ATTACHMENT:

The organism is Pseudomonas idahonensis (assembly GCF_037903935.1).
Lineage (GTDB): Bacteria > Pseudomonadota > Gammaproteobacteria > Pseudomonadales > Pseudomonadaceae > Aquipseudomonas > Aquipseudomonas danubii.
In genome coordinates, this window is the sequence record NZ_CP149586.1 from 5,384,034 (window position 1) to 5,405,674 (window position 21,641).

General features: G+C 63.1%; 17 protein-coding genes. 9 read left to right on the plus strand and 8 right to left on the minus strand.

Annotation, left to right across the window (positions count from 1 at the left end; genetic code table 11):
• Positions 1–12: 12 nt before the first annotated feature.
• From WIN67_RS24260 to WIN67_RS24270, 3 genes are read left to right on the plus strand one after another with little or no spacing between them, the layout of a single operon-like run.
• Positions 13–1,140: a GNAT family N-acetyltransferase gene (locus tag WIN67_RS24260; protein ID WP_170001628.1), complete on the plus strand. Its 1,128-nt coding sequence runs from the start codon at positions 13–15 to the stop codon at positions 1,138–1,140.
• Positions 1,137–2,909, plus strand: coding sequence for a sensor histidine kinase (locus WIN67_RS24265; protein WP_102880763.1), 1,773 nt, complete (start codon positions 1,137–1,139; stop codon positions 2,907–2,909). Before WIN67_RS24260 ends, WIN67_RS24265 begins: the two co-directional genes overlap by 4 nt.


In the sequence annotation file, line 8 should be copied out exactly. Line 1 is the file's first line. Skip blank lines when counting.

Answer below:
• Positions 13–1,140: a GNAT family N-acetyltransferase gene (locus tag WIN67_RS24260; protein ID WP_170001628.1), complete on the plus strand. Its 1,128-nt coding sequence runs from the start codon at positions 13–15 to the stop codon at positions 1,138–1,140.